Seekers + Healers
Do you always look deep beneath the surface, certain that there is something more that others are missing? Do you constantly ask why and incessently doubt the answers given? So do many people who are drawn to Santa Fe. Some come because of the ancient spiritual and healing traditions that are still alive in our region. Others say there’s something special about the energy here: a deep groundedness and connection to the earth; a simplicity to the landscape and a vastness to the sky; a sense that one is small and that life’s mysteries are not readily understandable—if they can ever be understood at all.
Santa Fe has long drawn seekers and healers, who are looking for new ways of solving old problems in the fields of health and wellness, medicine, spirituality, and religion. They often find their answers in the same places that so many Santa Feans do: in the ancient traditions of the past and from multiple cultures, religions, and practices.
Santa Fe is home to a diverse array of religious and spiritual traditions, dating back thousands of years to the Pueblo peoples. In the early 1600s, the capital city of Santa Fe was founded by Spanish colonizers, who brought vibrant Catholic traditions and communities that still thrive here today.
The period also brought Spanish crypto-Jews, who were escaping oppression in the Old World and who made new homes in New Mexico and across the Southwest. Later, Protestants arrived via western expansion, and today their churches fill the towns and cities of New Mexico.
But long before any of these westerners arrived, the 19 Pueblo tribes of northern New Mexico were practicing their own spiritual traditions, including Feast Days, that are still alive across their sovereign nations today.
Today, our region is also home to one of the largest non-Punjabi Sikh communities in America. And Buddhists refugees from Nepal—who have developed strong kinships with indigenous communities here—have been calling the region home for almost three decades.
As for the New Age crowd, who first arrived in the 1960s, these seekers experimented with the rich diversity of spiritual expression in New Mexico and melded it into their own distinct versions of spirituality and religious expression, that are still alive and well, right here in Santa Fe.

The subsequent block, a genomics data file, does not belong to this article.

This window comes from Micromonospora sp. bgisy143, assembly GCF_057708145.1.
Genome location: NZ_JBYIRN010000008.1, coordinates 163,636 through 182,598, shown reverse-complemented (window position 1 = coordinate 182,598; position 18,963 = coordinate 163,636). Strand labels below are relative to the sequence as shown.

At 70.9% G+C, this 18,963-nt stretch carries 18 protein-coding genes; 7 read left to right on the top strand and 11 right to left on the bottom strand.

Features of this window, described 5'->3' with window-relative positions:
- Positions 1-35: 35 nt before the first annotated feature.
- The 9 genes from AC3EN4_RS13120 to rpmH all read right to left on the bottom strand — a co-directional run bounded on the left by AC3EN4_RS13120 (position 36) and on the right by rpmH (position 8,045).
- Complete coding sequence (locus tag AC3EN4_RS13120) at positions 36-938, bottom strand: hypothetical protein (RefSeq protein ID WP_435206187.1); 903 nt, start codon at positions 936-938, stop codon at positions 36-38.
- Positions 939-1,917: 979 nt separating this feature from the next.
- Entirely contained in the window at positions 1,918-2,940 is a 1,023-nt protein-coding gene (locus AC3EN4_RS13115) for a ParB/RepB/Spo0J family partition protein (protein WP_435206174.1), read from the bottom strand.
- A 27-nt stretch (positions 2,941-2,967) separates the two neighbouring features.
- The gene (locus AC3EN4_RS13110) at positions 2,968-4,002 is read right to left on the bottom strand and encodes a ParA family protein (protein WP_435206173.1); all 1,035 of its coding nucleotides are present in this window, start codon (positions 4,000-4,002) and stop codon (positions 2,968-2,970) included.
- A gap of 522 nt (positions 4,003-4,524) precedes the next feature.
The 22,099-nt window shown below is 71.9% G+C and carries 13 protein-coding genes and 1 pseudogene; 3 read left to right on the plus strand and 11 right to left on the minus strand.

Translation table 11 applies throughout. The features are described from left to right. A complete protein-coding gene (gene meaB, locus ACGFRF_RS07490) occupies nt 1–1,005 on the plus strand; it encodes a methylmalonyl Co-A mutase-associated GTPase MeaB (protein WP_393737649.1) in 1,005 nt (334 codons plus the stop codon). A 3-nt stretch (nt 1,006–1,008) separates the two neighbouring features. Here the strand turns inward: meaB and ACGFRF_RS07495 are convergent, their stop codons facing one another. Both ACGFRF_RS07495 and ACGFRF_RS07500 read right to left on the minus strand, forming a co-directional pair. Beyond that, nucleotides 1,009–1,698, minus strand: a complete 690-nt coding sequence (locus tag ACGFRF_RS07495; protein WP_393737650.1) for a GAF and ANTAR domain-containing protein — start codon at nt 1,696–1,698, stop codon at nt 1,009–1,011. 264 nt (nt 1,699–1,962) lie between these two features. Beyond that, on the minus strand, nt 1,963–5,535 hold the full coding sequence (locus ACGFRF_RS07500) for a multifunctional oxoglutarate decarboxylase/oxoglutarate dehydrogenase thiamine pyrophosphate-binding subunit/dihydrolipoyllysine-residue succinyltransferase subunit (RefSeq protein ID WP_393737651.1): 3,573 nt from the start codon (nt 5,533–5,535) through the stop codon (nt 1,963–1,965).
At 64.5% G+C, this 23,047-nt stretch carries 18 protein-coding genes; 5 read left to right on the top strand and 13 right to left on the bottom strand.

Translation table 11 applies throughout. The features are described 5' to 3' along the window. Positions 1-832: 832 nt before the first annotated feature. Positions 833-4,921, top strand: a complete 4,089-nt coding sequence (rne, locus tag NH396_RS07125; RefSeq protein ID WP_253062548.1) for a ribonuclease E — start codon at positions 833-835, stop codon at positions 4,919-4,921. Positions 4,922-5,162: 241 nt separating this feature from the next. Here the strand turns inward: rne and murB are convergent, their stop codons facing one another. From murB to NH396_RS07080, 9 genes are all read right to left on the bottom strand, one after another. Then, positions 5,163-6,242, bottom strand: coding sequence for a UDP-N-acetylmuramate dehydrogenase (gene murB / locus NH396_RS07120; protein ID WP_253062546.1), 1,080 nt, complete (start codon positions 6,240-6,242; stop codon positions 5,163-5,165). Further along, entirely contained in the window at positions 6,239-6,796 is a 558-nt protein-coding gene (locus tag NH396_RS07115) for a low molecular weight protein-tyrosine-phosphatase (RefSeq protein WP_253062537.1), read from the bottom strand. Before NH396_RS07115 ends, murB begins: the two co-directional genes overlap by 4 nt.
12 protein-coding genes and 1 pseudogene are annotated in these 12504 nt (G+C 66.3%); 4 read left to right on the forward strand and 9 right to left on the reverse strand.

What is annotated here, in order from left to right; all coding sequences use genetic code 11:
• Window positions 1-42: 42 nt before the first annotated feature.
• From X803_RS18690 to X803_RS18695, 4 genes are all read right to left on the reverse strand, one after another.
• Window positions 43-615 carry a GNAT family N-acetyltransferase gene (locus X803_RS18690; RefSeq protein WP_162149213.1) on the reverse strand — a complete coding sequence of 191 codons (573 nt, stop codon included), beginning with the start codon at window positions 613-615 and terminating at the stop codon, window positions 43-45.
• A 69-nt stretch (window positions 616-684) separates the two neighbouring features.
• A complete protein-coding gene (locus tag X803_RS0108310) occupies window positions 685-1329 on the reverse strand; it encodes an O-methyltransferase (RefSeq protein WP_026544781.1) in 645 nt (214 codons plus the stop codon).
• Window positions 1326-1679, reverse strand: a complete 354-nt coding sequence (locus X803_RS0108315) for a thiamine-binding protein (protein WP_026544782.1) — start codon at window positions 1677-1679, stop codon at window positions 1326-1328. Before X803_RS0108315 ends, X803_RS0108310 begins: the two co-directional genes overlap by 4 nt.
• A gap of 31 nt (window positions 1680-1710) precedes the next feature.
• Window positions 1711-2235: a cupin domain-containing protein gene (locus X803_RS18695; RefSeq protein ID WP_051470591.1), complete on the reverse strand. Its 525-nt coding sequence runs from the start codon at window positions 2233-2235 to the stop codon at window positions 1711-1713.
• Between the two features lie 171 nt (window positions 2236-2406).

In Santa Fe, health and wellness tends to be viewed through a holistic lens, bringing together the many values, practices, and activities that are so central to life here. Come and experience: the local and slow food movement, that values one’s connection to the earth, to one’s own community, and to living slowly and in the present; a connection with the outdoors and the healing properties offered by an expansive view, a warm hot spring along a riverbed, and the rarified air that exists at such high altitude; an appreciation for the many religious, spiritual, and wisdom traditions that exist here and that integrate the best of both East and West; a medical community that values the ideas of both the traditional and the modern while working creatively to integrate them; a belief that a practice of and appreciation for the arts and crafts of our region both connects us to one another and elevates the soul; and a physical practice of both Eastern-oriented and Western-oriented sports, from tai chi, aikido, and meditation to skiing, kayaking, and rock climbing. Together, this is health and wellness in Santa Fe.
Alternative medicine thrives in Santa Fe, where doctors and practitioners investigate ancient ways of practicing medicine and integrate their learning with the new.
We all know about acupuncture, yoga, and massage therapy, but Santa Feans were practicing them long before they entered the mainstream. Today the region continues its pioneering practices in non-Western, ancient, and indigenous modalities.
Here, seekers will discover a new language around medicine. In this culture, many people know the difference between holistic, homeopathic, naturopathic, naprapathic, and Ayurvedic medicines, between alternative, integrative, and functional medicines, between Oriental, Chinese, and Japanese Meridian medicines, and between cupping, moxa, and Qi Gong.
And then there’s curanderia, the Southwest’s long tradition of herbal and spiritual medicine, which is led by a curandera. There are vision quests and sweat lodges. There are Native peoples who practice these ancient traditions as well as newcomers who modify them. What are these practices, exactly? Do they work? Santa Fe is the place to encounter and study them.